|Connelly’s Top Ten: 1812 Overture Rendition of the Top Ten||Management Forced Its Hand With Rick Porcello, Red Sox Nation Pays||Celtics Sign Amir Johnson to 2-Year, $24 Million Deal||Bruins Trade for Jimmy Hayes, Sign Matt Belesky|
Sorry it’s taken so long to write this postmortem but since Saturday, I’ve been in a state of indescribable agony and basking in the wretched misery of mourning. The U.S. lost to Ghana in what might have been their worst performance of the tournament and probably since that thrashing they took from a young Czech team prior to the World Cup. Their biggest weaknesses were exploited like a bare-footed blister in a new pair of dress shoes. Absolutely atrocious finishing (maybe the worst in the tournament) and shoddy, at times lackluster, defense was the Americans’ Achilles heel, or heels as it were.
Two aspects of Saturdays game really foreshadowed a losing effort for me. First, make no mistake about it that first goal was 100% Tim Howard’s fault. Arguably the best, most important player on the team committed an uncharacteristic mistake and let in a weak shot short side. Its unheard of for a goalie at this level to let that type of shot in, let alone one of the better keepers in the English Premiership. Not a good sign.
The second sign of the apocalypse was the entrance of Herculez Gomez into the line-up in overtime. I know I’ve been beating a dead horse with this guy, but he stinks. Gomez was an opportunistic goal scorer that for some reason Bill Bradley thought could help the team. To be completely honest, I’d rather have a 75% Charlie Davies out there. At this point, I’m sure Bradley would too.
Throughout the first half, Ghana looked younger, more athletic and had more composure. The U.S. was seemingly happy to put their heads down and run as fast as they could up the middle of the field. To me, this was particularly surprising given the experience on the team. Who knows, maybe it was their nerves. However, this isn’t even the most depressing aspect. Despite the lack of form, the U.S. still had chances! Sadly, to get back to my first point, they couldn’t finish.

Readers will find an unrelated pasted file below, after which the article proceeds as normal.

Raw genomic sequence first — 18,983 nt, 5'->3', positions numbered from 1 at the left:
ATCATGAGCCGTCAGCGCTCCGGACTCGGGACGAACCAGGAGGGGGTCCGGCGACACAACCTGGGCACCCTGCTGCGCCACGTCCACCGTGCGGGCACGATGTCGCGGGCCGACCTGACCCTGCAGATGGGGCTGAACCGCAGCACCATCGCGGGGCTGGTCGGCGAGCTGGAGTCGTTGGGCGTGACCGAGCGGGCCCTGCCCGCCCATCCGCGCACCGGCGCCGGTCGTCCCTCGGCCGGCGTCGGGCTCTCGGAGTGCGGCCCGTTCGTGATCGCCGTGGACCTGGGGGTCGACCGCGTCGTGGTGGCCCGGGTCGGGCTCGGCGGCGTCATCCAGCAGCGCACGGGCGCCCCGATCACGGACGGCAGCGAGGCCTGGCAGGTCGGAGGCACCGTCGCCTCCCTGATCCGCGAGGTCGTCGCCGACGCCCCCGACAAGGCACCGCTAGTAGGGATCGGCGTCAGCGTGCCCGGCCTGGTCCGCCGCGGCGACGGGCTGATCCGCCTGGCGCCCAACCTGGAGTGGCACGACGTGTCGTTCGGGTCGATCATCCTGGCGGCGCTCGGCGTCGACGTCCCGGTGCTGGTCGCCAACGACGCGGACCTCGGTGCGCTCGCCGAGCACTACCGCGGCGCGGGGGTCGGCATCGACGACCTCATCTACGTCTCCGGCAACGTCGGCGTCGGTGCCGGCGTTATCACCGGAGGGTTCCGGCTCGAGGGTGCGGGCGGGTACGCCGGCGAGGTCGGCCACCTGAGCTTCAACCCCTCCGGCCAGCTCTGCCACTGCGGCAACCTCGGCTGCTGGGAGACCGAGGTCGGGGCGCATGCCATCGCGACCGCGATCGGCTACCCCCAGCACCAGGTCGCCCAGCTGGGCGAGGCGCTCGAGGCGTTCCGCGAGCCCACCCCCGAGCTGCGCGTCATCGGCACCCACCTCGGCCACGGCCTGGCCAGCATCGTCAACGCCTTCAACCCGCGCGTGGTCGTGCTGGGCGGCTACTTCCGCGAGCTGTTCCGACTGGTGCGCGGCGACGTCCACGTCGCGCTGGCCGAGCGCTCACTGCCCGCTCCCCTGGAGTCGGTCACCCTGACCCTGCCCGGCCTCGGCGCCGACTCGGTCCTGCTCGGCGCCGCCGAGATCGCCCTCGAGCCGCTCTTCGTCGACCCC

Let it be known that I’m not too big to perform an honest self-assessment. And with that consider this my formal mea culpa on Jozy Altidore. For those following along at home, I was quite high on this young lad prior to the tournament. I even went as far to say that he’d be a household name come the end of July, as I was anticipating his outstanding performance.
Well, it turns out he is a household name now but its not due to his sterling performance as much as his utter ineptitude. You can’t be a world class striker and so strongly lack any type of finishing ability. So I take it all back. Every word. Altidore is a phenomenal athlete: big, strong, fast. But, he lacks creativity taking on defenders, obviously has some serious issues striking the ball on target and most importantly, lacks a nose for goal.
Despite Saturday’s performance, I actually think Bob Bradley did a great job this tournament. He clearly motivated the players to play hard. The team ran out of gas against Ghana, but not surprisingly after that run they had. Bradley was always active trying to make tactical moves and had he had any finishing talent on his team, he’d probably still be competing. His only mistakes were including Gomez on the roster and not realizing he had to start Benny Feilhaber. Every time Feilhaber stepped on the field the Americans played their game and controlled the ball. If I saw that why didn’t Bradley? So will Bradley keep his job? For now, I think he will. That is until the U.S. Soccer Federation convince Jurgen Klinsmann to finally take the job. Make no mistake about it, Klinsmann will be the next coach of U.S. soccer before the next World Cup.
As for the rest of the U.S. ‘stars’…I’m sure Donovan will be around simply for name recognition, even at the ripe old age of 34. He had a good tournament. Good not great. You can’t be great if you disappear in games. World Cup games in particular. Clint Dempsey probably won’t be around next time however, even though I think he had a better tournament and is a more complete player.
In essence, the Americans did just enough to not be a complete failure. They had unreal conditioning and fitness, but soccer is a game of talent. If you don’t have the quality, it will eventually catch up with you. Draws don’t cut it in the knock out stage. On the bright side, however, I’ve never seen more support for soccer here in the states. I just hope people don’t sour because of the abysmal American performance that probably left a bad taste in most everyone’s mouth.